LOUISVILLE, Ky. (BP) — The world is on the move. Millions of people live far from their homes but are able to stay connected with their family through the use of technology. Because of this, leaders from a number of Southern Baptist entities, state conventions, local associations and churches believe the time is right for a strategic plan to reach these people on the move.
“There’s a growing desire among Southern Baptist Convention entities to communicate more and collaborate better when it comes to serving displaced people,” said Trent DeLoach, Send Relief coordinator and pastor at Clarkston International Bible Church in Clarkston, Ga.
Conversations between leaders at the Southern Baptist Convention’s International Mission Board (IMB) and North American Mission Board (NAMB) along with leaders from the Woman’s Missionary Union (WMU), state conventions, local associations and churches led to a gathering Oct. 31, 2019, in Louisville, Ky., for a listening session on initiatives to reach displaced people.
Then, at the SBC Executive Committee meeting Feb. 18, NAMB and IMB announced that Send Relief, launched by NAMB in 2016, will come under the leadership of both entities to give Southern Baptists a “one-stop shop” for giving to and participating in compassion ministries domestically and globally.
Another formal conversation among denominational leaders about reaching displaced people is planned for April 23 in Atlanta.
“There’s no shortage of great work that’s happening on all of these levels,” said Jeremy Simmons, National Ministry Center director with NAMB. “I think we’re really working toward communicating the need between each other.”
Terry Sharp, IMB conventions and network relations leader, believes this is an opportunity for a truly global strategy in reaching displaced people.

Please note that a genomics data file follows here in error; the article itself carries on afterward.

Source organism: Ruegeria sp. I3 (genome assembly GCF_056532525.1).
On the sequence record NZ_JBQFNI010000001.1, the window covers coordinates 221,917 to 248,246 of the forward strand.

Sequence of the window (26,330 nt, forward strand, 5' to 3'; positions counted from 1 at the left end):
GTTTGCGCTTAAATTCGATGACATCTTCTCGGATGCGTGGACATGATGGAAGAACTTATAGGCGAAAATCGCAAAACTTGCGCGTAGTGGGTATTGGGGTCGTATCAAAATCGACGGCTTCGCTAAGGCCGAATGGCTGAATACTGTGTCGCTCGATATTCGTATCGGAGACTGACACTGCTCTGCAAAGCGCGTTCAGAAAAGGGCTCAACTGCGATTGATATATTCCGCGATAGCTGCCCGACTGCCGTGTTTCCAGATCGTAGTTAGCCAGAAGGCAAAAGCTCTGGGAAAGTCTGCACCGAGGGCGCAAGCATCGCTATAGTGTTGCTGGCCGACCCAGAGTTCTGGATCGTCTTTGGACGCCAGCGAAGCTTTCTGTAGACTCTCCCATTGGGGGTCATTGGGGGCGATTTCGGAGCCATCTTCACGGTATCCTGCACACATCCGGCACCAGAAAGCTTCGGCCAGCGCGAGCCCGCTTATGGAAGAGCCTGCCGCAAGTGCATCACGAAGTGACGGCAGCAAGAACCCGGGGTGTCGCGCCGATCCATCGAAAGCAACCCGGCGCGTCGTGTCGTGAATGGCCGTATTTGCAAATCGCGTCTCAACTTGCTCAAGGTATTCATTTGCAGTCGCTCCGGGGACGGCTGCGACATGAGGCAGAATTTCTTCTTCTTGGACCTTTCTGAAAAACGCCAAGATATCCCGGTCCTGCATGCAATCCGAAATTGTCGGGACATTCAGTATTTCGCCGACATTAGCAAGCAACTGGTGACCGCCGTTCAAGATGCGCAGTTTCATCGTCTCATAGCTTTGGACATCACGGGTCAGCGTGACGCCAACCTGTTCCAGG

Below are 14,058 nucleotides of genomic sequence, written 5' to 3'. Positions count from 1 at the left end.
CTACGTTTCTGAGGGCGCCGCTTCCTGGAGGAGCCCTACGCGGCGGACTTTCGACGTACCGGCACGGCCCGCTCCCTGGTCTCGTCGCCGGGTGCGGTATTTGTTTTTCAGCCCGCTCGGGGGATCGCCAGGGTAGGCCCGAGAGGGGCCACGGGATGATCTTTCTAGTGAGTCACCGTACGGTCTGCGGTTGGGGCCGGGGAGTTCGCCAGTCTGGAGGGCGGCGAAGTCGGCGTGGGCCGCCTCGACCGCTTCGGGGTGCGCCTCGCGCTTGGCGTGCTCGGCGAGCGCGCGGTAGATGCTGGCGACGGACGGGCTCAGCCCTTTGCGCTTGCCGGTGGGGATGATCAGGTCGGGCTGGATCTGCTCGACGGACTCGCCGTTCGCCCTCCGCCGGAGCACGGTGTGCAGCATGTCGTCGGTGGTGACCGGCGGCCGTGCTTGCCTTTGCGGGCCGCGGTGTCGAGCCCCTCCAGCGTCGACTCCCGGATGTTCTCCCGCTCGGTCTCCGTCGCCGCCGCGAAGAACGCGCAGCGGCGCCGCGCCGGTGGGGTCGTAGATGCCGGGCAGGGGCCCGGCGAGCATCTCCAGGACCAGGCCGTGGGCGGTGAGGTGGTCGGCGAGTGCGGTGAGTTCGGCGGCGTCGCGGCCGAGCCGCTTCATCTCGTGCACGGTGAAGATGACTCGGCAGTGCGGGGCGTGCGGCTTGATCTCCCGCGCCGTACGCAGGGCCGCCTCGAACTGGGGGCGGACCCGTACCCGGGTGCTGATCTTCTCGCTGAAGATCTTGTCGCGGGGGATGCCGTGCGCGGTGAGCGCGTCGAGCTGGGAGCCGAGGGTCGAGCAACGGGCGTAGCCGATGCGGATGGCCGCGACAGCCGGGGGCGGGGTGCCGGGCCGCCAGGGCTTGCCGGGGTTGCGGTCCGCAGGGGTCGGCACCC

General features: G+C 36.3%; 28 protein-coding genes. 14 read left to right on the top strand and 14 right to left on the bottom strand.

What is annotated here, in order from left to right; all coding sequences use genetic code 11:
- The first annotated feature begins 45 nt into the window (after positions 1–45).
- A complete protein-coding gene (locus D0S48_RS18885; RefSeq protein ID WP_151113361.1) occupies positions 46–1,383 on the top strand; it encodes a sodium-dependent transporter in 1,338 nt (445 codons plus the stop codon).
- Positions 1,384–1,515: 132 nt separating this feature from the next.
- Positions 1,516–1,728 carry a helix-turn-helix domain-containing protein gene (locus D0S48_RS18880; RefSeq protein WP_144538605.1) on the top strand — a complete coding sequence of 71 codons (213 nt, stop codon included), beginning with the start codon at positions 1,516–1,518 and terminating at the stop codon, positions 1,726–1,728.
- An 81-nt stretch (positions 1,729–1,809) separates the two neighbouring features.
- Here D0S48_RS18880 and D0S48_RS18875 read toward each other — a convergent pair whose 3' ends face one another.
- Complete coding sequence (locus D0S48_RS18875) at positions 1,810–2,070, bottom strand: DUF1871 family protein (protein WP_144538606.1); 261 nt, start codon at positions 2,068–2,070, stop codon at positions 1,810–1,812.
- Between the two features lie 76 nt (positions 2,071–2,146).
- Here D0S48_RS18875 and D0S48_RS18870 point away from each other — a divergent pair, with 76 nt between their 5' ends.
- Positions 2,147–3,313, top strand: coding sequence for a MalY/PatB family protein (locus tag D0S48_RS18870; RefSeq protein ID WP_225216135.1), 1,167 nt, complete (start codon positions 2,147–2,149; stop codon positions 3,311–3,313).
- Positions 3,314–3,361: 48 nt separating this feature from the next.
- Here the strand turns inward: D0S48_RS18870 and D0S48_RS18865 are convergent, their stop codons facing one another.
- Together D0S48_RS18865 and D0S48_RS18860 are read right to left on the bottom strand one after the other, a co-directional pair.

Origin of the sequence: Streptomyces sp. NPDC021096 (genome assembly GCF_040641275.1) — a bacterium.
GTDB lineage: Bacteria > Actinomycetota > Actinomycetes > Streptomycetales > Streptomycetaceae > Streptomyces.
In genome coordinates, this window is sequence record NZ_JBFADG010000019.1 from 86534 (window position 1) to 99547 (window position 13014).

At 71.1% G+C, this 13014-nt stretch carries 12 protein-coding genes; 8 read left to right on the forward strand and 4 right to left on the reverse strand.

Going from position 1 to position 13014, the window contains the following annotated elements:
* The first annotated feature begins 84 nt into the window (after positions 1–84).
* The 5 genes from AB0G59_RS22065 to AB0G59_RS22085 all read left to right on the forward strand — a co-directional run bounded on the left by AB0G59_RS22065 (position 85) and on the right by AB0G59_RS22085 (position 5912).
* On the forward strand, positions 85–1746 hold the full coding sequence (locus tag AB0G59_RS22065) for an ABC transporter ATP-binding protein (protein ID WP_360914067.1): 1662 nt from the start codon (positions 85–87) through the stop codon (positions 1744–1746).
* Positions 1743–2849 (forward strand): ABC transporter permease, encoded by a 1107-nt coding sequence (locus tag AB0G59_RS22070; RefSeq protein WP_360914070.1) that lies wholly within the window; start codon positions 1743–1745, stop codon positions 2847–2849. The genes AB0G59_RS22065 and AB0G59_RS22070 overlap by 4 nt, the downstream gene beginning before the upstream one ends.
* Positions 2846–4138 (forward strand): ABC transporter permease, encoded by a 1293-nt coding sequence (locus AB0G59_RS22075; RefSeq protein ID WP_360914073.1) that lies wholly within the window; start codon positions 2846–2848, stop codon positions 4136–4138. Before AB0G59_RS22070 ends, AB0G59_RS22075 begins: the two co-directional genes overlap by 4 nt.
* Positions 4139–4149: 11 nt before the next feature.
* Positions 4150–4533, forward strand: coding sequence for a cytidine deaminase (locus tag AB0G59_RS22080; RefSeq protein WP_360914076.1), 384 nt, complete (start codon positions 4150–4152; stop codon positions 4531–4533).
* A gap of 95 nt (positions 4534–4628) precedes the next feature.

“An exciting thing to me would be to see churches engage with people groups overseas through missionaries, but then also engage those same people who have been displaced and relocated in North America,” Sharp said.
John Barnett, missions strategist for the Kentucky Baptist Convention, saw the opportunities when he first returned to the U.S. after serving with IMB.
“One of the biggest impressions on me when we came back from overseas in 2015 was the internationals who were here,” Barnett said. “There were refugees in Louisville, Owensboro, Lexington and Bowling Green. We have an opportunity to build pathways here that will connect all the way back to the refugees’ home country.”
United Nations statistics show more than 270 million people worldwide are displaced in some way. Barnett has developed four broad categories of displaced people — forcibly displaced, vulnerably displaced, purposefully displaced and naturally displaced.
Barnett said forcibly displaced people may or may not cross a border, but they cannot go home. They may be asylum seekers due to political reasons or they may be refugees because of war or terrorism. Statistics show about 70.8 million people forcibly displaced in the world.
Vulnerably displaced people have been taken against their will to be trafficked into some sort of slavery. People who are homeless or children who have been orphaned also fit into this category. Officials report around 40.3 million people are displaced because of some sort of enslavement including human trafficking.